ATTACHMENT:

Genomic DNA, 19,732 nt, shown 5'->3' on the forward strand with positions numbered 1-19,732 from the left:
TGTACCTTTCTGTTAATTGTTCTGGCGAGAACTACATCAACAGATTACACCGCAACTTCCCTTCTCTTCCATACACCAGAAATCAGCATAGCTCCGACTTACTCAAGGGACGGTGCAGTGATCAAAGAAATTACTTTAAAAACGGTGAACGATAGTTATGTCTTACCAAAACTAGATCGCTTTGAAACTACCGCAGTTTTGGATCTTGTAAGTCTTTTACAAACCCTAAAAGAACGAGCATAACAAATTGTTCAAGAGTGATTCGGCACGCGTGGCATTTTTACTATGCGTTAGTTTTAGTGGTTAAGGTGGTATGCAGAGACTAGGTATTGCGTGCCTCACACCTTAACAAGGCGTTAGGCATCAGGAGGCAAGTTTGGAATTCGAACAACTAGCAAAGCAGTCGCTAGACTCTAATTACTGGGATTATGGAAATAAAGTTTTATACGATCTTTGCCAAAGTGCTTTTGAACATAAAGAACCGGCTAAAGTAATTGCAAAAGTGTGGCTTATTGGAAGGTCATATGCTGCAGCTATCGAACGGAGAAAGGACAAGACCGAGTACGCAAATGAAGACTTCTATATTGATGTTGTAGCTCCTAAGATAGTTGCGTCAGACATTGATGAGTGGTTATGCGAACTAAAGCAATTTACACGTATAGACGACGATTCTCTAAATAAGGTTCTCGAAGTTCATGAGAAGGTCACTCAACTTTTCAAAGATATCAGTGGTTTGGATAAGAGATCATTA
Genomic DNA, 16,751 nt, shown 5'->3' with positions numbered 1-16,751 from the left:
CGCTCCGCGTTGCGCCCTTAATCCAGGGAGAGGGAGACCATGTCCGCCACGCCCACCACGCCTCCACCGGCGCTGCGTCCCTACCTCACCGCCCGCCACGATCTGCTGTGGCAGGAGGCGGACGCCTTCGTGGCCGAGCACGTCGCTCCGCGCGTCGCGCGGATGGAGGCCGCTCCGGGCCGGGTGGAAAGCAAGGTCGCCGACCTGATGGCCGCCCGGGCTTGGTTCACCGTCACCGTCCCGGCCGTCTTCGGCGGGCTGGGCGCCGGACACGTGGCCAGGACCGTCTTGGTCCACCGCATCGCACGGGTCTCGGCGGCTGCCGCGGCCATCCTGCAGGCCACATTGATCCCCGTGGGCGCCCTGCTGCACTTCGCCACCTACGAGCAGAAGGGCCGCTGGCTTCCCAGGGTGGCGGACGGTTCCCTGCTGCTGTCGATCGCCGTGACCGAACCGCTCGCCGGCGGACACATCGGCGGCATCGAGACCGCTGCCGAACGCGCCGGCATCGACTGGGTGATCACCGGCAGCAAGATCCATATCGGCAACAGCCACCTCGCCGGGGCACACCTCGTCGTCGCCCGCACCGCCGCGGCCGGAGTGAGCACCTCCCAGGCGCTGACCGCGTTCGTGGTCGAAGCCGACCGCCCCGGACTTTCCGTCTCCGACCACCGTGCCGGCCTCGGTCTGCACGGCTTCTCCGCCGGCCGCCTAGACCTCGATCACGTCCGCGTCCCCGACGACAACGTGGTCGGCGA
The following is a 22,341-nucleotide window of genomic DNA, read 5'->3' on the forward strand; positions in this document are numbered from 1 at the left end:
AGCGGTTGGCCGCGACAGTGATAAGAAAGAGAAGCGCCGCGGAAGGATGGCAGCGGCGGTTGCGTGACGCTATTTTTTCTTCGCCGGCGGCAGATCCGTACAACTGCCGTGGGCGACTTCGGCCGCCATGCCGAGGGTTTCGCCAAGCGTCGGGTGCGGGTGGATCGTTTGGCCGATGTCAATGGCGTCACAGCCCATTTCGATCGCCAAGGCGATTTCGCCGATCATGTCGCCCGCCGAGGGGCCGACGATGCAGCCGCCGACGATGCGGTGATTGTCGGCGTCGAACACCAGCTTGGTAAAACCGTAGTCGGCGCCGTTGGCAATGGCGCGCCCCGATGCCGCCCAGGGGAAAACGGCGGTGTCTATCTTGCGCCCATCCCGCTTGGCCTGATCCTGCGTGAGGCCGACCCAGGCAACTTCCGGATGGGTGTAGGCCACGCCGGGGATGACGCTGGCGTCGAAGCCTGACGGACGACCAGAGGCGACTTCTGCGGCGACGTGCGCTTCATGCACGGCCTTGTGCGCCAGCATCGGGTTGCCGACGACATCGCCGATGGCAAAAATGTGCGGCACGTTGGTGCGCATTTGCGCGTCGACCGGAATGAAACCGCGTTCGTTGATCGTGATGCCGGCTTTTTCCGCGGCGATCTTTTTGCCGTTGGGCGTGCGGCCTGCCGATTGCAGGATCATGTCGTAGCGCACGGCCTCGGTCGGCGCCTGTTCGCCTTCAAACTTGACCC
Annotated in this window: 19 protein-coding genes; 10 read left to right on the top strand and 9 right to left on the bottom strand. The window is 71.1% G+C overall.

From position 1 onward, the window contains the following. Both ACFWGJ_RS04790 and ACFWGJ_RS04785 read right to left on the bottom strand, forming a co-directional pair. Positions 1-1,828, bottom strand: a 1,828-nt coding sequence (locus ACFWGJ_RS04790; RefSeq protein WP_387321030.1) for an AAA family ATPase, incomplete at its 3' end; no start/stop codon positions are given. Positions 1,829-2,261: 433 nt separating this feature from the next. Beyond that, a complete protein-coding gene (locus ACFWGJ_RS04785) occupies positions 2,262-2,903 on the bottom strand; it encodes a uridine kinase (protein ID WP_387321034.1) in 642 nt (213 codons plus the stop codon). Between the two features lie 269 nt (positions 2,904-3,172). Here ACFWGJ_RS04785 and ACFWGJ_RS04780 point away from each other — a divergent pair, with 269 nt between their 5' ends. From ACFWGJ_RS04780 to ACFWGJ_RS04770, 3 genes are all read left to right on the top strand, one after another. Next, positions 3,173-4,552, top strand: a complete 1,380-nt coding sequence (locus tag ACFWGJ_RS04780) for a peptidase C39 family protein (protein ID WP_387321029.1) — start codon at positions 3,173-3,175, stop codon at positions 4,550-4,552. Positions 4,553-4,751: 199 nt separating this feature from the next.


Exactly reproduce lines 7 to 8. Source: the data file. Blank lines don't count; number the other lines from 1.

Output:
Annotated in this window: 19 protein-coding genes; 10 read left to right on the top strand and 9 right to left on the bottom strand. The window is 71.1% G+C overall.

From position 1 onward, the window contains the following. Both ACFWGJ_RS04790 and ACFWGJ_RS04785 read right to left on the bottom strand, forming a co-directional pair. Positions 1-1,828, bottom strand: a 1,828-nt coding sequence (locus ACFWGJ_RS04790; RefSeq protein WP_387321030.1) for an AAA family ATPase, incomplete at its 3' end; no start/stop codon positions are given. Positions 1,829-2,261: 433 nt separating this feature from the next. Beyond that, a complete protein-coding gene (locus ACFWGJ_RS04785) occupies positions 2,262-2,903 on the bottom strand; it encodes a uridine kinase (protein ID WP_387321034.1) in 642 nt (213 codons plus the stop codon). Between the two features lie 269 nt (positions 2,904-3,172). Here ACFWGJ_RS04785 and ACFWGJ_RS04780 point away from each other — a divergent pair, with 269 nt between their 5' ends. From ACFWGJ_RS04780 to ACFWGJ_RS04770, 3 genes are all read left to right on the top strand, one after another. Next, positions 3,173-4,552, top strand: a complete 1,380-nt coding sequence (locus tag ACFWGJ_RS04780) for a peptidase C39 family protein (protein ID WP_387321029.1) — start codon at positions 3,173-3,175, stop codon at positions 4,550-4,552. Positions 4,553-4,751: 199 nt separating this feature from the next.